Two dogs in a cage.
File photo. Credit: Zuzia Whelan.

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Maggie Howard and two friends set up Dogs Aid Animal Sanctuary after they saw how many dogs in Ballymun were becoming stray, and being put down, because their owners didn’t want them anymore.

“We get a lot of strays. We’re constantly full with people bringing us dogs,” says Áine McAnally, who calls herself a general “dogsbody” at the 30-year-old charity.

The shelter sees about 300 dogs per year pass through its doors and staff do their best to find them homes, she says.

But, generally, they will not place them with renters.

“Ninety-nine per cent of the time these dogs have already had one home, and one false start,” says McAnally. Dogs Aid doesn’t want them to have another, if a landlord objects to their new furry tenant. “Our general guideline regarding renters, is that the dogs are our priority.”

McAnally says Dogs Aid has nothing against renters, but that saying no to them some makes them feel personally offended. “We try to explain that it’s nothing to do with [them], but it’s the landlords we don’t trust.”

Although not all shelters rule out renters, and not all landlords rule out pet owners, in Dublin’s tight rental market, being a pet lover can make things even tougher.

No Legal Rights

Renters have no legal rights when it comes to pets, McAnally says.

Even if landlords initially say they’ll accept a pet, they can change their mind at any time, without any notice, she says. (A Residential Tenancies Board spokesperson wasn’t available to confirm this.)

“Then you have to get rid of the dog, and rehouse it. There are very few people willing to move for the sake of a dog,” says McAnally.

“You can sign contracts, but the way Irish law is, it regards dogs as property, the same as a bicycle. Irish law is very behind the times regarding animals,” she says. In other words, the shelter has no say in the dog’s welfare after it is adopted.

Unlike Dogs Aid, the Dublin Society for Prevention of Cruelty to Animals will place pets with renters, as long as they have a letter from their landlord saying it’s okay, according to Gillian Bird, the DSPCA’s head of education.

But Bird is mindful that landlords are always a big risk factor. A landlord can change her mind about your pet, and declare an ultimatum: keep your home or keep your pet.

Or a tenant might be forced to move for some other reason, and find that the only available new home is one with a landlord who doesn’t allow pets. Bird says she gets three or four emails a day from people in this position.

Overall, there has been an increase in people surrendering animals to the DSPCA because of landlords’ requirements, she says. But there are also more animals being re-homed to people who live in rented accommodation.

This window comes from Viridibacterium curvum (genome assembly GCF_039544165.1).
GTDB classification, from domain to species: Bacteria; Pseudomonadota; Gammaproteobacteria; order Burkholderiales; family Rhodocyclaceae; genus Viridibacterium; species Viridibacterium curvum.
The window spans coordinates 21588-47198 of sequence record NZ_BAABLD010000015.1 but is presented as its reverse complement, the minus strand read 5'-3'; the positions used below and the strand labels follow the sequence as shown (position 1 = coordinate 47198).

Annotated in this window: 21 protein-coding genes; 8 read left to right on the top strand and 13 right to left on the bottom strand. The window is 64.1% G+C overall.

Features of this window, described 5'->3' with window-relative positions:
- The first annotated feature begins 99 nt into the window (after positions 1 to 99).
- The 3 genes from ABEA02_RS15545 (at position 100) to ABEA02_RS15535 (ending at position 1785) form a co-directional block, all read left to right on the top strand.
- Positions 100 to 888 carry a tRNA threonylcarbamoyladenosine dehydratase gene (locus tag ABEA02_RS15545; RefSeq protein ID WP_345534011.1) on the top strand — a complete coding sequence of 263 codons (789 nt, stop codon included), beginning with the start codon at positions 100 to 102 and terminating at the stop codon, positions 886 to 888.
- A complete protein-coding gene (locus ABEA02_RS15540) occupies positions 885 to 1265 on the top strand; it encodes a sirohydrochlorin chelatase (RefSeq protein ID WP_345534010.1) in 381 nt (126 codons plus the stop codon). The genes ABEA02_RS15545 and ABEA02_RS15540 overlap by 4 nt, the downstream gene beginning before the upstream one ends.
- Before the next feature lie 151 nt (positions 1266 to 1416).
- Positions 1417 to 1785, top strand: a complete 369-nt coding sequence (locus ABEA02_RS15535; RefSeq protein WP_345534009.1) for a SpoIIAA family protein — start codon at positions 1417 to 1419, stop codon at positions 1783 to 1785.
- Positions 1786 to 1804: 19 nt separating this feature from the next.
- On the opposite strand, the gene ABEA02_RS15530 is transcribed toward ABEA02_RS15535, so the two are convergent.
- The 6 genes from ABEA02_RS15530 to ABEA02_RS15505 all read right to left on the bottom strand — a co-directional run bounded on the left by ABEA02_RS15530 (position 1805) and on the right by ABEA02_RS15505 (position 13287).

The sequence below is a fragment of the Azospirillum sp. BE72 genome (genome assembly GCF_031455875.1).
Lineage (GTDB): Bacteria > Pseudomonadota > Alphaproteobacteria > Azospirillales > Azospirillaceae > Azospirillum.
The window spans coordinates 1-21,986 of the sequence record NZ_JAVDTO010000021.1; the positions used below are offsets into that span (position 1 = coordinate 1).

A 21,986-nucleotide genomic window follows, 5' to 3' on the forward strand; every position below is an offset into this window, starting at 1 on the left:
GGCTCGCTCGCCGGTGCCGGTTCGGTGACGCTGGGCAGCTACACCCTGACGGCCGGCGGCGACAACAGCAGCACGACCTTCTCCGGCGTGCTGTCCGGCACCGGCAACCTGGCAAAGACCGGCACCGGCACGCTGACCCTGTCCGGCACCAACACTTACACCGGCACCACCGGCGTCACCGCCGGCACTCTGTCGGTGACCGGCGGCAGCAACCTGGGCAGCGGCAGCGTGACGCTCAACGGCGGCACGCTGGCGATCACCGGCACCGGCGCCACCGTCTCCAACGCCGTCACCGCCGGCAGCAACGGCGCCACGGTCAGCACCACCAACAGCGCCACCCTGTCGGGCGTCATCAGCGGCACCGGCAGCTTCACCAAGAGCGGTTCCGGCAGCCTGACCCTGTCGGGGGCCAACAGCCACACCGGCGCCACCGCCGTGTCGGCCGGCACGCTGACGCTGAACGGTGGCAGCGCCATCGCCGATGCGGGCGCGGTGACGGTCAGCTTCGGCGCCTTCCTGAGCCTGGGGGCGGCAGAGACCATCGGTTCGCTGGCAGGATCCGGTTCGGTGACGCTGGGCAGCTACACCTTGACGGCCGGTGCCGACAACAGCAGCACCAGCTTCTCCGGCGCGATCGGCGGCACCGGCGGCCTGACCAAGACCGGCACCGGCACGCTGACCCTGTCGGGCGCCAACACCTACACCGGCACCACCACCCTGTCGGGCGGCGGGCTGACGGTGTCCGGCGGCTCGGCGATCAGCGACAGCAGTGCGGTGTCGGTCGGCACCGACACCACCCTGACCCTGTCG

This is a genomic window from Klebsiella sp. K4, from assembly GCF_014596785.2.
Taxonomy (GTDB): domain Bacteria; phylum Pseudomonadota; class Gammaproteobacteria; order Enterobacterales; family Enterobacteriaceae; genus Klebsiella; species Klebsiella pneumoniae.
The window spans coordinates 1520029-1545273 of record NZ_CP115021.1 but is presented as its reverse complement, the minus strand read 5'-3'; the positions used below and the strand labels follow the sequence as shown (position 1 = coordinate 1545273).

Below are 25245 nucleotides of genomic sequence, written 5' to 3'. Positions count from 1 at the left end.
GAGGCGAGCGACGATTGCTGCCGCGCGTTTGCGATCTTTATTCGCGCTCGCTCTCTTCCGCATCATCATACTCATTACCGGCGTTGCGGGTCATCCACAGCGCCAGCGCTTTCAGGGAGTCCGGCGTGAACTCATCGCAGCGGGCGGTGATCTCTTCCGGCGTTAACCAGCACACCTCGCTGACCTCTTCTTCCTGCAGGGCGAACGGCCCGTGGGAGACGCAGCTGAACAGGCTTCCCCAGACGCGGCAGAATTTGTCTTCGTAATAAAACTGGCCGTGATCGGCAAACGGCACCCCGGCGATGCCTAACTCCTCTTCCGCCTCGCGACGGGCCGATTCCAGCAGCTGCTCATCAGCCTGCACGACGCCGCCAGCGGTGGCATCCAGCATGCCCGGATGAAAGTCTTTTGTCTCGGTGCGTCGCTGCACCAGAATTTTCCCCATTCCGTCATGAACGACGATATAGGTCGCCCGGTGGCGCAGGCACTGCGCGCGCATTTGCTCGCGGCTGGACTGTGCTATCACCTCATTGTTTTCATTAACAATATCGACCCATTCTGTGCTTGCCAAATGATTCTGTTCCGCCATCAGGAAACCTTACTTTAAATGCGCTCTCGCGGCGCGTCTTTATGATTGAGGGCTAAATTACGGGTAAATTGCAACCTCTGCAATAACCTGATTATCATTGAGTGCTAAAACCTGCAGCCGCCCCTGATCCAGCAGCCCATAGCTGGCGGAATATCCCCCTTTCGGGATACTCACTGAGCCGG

Because not all landlords are anti-pet. Sinead O’Meara and her husband owns a house in Tyrrelstown that they rent out, and she says they’d be open to tenants with pets.

They’d be nervous because they wouldn’t know the pet’s temperament before it moved in, and they’d want to make sure that the tenant took care of the house, and fixed anything the pet broke, she said. But they wouldn’t rule it out.

Life with a Pet

Aoife O’Sullivan adopted her rescue dog, Eddie, from Dog’s Trust nearly five years ago.

Though she was not renting at the time, she says that it would be a factor in her future plans to adopt.

It’s hard to find somewhere dog-friendly when you’re looking to move, O’Sullivan says. A past landlady told her of the many tearful phone calls she had with potential tenants, who didn’t want to leave pets behind.

This is the reality in Dublin, O’Sullivan says, and shelters know it, and this is why they often won’t give rescues to renters.

Hazel Fahy was renting when she and her sister got a dog, but the dog was a stray, and they never told the landlord. The dog, Kipper, was eventually allowed to stay. Fahy says she doesn’t know what they would have done with it otherwise.

Fahy says that the pet-owners should be liable for damages caused by their pet to their property. But she believes it’s unfair that renters find it difficult to adopt, because not everyone is able to buy a house.

Says Bird, of the DSPCA: “At the end of the day, landlords see a financial loss to themselves.”

Ways of Coping

Like the DSPCA, Dogs Trust requires a letter from the landlord, and a copy of the tenancy agreement before it will allow a renter to adopt.

It also likes to see that the pet will have a secure garden to run around in, says Ciara Byrne, PR and communications manager at Dogs Trust.

There are ways to ease landlords’ minds when trying to get them to agree to take both person and pet, and offering two-months’ rent as a kind of security deposit sometimes helps, says Bird.

Drawing up a separate contract for the pet, which makes it clear that the pet owner is liable for damages to the property, can also be reassuring for landlords.

A spokesperson for the Residential Tenancies Board said that the onus is on the tenant to seek consent to have pets in the property at the outset.

If the landlord allows pets, the definition of normal wear and tear will be assessed with that in mind, and the tenant will be liable for damage outside of that, they said, in a statement.

[CORRECTION: This article was updated on 11 October at 11am. An earlier version misattributed the suggestion about security deposits. Apologies for the error.]

Zuzia Whelan

Zuzia Whelan is a city reporter for Dublin Inquirer.

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